Evening Metolius—Spring (IV.28.08). Central Oregon Cascades . . .
On the road in the Northwest of America. [click photo for next . . . ]
The Metolius River is one of the largest and most beautiful
spring-fed rivers of North America. [ And what water: at its source,
with a flow rate of 190 m3/min & a constant 8.9 c. ]
The river was named by the colonizing Euro-Americans
around 1855 "Myto-ly-as,' which is evidently a transliteration
of a Native American word meaning either "white fish," or
"spawning salmon," of "stinking fish." *
The Metolius sports native populations of rainbow trout,
dolly varden, whitefish and kokanee (Kokanee are sockeye
salmon that have become landlocked by downstream dams.)
Chinook salmon once spawned in the Metolius. Runs ended
suddenly in 1966 after the completion of the Round Butte
The Round Butte Dam, further downstream and close to where
the Metolius converges with the Deschutes, is managed jointly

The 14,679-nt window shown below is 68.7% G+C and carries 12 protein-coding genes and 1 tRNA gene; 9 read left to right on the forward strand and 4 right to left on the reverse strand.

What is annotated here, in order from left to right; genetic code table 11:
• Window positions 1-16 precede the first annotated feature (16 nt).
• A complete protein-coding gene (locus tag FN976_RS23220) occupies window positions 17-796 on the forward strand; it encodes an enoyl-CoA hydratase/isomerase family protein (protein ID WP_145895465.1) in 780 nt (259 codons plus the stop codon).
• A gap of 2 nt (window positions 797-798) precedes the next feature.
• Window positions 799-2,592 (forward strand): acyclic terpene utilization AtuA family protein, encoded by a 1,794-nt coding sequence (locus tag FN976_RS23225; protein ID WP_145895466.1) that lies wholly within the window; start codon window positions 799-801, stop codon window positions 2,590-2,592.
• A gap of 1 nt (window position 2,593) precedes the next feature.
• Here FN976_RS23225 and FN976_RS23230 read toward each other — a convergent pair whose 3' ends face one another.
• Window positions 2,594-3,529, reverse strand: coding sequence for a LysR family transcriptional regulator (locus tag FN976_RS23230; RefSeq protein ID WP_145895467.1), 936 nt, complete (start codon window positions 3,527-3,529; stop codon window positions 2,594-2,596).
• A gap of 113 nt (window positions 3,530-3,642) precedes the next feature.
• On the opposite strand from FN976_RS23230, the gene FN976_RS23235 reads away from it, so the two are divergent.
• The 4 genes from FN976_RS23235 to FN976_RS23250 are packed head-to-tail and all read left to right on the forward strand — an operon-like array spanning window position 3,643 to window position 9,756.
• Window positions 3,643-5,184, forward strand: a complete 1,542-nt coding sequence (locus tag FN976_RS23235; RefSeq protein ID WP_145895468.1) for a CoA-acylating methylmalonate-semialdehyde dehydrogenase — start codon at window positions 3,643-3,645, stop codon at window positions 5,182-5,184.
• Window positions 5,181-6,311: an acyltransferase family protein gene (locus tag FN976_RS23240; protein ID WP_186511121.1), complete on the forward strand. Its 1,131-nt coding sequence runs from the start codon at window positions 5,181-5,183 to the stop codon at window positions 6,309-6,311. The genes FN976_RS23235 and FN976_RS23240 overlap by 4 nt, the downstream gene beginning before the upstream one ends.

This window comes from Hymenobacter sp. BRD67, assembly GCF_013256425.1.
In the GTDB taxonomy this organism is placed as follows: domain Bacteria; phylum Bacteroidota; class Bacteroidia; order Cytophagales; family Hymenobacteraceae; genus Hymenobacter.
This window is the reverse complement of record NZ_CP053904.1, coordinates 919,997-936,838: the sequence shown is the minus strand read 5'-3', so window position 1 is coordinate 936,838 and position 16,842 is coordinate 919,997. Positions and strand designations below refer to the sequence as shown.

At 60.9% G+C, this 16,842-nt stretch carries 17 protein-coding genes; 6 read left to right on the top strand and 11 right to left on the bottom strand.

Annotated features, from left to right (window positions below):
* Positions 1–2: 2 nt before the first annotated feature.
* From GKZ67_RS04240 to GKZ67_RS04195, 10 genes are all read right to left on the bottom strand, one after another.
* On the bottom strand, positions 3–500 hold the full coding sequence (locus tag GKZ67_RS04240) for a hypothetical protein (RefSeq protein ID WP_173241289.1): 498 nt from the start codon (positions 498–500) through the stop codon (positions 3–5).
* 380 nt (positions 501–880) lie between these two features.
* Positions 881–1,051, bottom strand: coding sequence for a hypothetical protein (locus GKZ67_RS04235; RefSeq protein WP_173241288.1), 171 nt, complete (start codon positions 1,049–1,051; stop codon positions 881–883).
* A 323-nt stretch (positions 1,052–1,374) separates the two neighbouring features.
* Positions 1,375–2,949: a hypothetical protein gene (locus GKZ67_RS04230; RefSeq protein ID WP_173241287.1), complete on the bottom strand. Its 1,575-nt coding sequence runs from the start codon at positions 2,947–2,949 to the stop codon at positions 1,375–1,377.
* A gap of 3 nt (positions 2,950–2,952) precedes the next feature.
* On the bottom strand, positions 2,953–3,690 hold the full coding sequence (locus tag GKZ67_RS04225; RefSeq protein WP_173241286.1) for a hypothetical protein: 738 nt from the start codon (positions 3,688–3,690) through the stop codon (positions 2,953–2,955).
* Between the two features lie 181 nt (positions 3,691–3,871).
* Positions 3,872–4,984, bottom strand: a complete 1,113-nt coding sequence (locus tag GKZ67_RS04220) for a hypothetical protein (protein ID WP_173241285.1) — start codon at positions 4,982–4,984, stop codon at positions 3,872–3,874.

by Portland General Electric (PGE) and the Confederated Tribes of
Warm Springs. It is currently the site of a 60 million dollar
salmon recovery water diversion project.
Whereas the Ponderosa / Larch forests west of the river
seemed to me in very poor health—the ancient oldgrowth
ponderosas I knew and loved from thirty years ago have
all been tragically cut down, leaving signs of an ever-desiccating
trashland behind—east of the river, downstream from Camp
Sherman, it a completely different story. Here stand some
of the most beautiful Ponderosas, with their accompanying
Larches, Doug Fir and Incense Cedars, to be found anywhere.
And what is more, it is the first virtually weed-free habitat I
have encountered on my journeys through the Northwest.
As I bike, climb and make my poems and photos, the mantra
I repeat to myself and try to teach my students takes the
form of a simple triangle: Love. Study. Protect.
Clearly, the Metolius River deserves:—nay, I would say, demands,
* source of data is an excellent riverside info board next
to the famous Camp Sherman Post Office & Store,
just east of the first bridge across the Metolius.